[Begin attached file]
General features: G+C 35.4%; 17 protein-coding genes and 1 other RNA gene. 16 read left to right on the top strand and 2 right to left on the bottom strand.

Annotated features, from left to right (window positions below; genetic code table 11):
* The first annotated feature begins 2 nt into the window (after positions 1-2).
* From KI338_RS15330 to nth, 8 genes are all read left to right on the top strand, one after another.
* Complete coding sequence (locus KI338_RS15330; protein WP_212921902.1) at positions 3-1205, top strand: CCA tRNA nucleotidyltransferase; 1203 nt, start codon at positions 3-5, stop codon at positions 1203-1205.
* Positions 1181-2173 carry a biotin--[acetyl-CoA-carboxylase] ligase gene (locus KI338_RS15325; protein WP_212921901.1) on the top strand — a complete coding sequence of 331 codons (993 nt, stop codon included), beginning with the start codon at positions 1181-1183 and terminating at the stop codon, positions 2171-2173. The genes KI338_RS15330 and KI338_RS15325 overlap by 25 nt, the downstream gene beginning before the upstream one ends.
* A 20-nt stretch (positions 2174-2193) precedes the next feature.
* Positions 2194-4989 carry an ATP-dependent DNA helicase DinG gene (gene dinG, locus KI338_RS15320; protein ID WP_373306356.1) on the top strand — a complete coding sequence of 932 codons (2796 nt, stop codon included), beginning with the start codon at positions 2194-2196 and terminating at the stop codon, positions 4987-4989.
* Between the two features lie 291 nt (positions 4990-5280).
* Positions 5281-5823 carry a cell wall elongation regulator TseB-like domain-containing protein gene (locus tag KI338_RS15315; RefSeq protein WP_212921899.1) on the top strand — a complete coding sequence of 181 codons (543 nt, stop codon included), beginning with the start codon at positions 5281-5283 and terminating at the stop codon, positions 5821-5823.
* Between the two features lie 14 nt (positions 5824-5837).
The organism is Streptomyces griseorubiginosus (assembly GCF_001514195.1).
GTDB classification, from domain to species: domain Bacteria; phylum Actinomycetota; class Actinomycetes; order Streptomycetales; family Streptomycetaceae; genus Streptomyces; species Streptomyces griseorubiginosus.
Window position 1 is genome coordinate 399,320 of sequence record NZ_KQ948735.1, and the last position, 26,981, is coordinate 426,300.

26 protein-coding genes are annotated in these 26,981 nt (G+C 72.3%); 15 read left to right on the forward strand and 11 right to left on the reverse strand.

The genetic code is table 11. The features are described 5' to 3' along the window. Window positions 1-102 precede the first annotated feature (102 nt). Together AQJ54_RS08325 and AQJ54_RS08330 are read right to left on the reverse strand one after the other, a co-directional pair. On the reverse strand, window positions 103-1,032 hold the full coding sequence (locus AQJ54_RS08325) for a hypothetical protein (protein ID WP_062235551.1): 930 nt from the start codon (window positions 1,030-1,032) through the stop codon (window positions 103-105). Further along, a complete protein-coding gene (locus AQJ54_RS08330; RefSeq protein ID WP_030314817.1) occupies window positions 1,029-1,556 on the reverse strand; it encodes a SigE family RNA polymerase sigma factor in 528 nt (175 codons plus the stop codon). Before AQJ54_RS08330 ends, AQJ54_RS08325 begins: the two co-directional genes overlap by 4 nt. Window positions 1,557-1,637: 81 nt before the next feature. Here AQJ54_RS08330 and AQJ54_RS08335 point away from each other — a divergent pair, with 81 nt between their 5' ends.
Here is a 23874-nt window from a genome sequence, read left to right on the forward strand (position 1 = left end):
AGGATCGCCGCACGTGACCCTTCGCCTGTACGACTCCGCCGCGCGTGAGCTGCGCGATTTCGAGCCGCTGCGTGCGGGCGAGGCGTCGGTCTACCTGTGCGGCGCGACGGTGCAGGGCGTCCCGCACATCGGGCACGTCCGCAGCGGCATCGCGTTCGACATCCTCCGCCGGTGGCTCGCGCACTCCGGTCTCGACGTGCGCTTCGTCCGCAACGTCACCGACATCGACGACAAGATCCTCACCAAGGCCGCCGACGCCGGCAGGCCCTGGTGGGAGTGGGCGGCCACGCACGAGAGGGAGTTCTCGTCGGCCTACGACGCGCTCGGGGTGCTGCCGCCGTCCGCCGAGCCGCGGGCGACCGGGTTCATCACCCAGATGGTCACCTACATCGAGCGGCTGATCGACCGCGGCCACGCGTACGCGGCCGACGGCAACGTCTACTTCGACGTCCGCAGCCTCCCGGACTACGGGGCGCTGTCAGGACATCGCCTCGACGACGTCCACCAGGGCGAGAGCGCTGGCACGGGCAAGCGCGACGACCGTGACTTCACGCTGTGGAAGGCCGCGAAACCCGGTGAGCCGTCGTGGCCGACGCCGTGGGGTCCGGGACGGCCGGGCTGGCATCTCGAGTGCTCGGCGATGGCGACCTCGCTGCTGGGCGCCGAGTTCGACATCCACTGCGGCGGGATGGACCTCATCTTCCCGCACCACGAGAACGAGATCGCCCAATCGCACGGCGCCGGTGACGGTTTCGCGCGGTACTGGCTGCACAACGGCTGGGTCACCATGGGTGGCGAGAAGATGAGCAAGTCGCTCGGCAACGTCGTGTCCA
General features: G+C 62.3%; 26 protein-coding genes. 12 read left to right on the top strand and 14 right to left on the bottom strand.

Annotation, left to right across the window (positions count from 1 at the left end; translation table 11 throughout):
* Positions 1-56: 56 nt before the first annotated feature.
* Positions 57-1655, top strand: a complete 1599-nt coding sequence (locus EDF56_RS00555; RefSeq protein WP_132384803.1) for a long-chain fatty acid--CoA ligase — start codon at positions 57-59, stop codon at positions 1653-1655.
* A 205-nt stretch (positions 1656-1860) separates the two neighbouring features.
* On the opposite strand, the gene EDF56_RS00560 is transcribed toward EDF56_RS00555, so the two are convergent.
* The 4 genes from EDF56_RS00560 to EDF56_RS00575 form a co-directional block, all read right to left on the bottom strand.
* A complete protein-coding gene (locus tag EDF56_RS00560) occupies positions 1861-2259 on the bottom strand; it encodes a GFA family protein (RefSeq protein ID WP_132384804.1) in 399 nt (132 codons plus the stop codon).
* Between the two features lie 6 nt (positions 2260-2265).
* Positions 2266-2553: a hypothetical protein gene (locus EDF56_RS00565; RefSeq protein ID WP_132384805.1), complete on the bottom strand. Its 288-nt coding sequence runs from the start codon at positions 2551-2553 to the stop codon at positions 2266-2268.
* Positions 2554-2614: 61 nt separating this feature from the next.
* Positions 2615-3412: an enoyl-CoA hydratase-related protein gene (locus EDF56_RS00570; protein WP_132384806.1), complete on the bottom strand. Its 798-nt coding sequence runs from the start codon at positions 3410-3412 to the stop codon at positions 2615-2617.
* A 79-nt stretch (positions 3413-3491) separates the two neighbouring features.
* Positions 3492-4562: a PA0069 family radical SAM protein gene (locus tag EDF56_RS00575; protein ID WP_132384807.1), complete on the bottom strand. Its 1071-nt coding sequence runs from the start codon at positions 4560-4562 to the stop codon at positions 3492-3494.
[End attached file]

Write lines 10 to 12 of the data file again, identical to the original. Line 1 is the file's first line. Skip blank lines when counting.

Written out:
* Positions 5281-5823 carry a cell wall elongation regulator TseB-like domain-containing protein gene (locus tag KI338_RS15315; RefSeq protein WP_212921899.1) on the top strand — a complete coding sequence of 181 codons (543 nt, stop codon included), beginning with the start codon at positions 5281-5283 and terminating at the stop codon, positions 5821-5823.
* Between the two features lie 14 nt (positions 5824-5837).
The organism is Streptomyces griseorubiginosus (assembly GCF_001514195.1).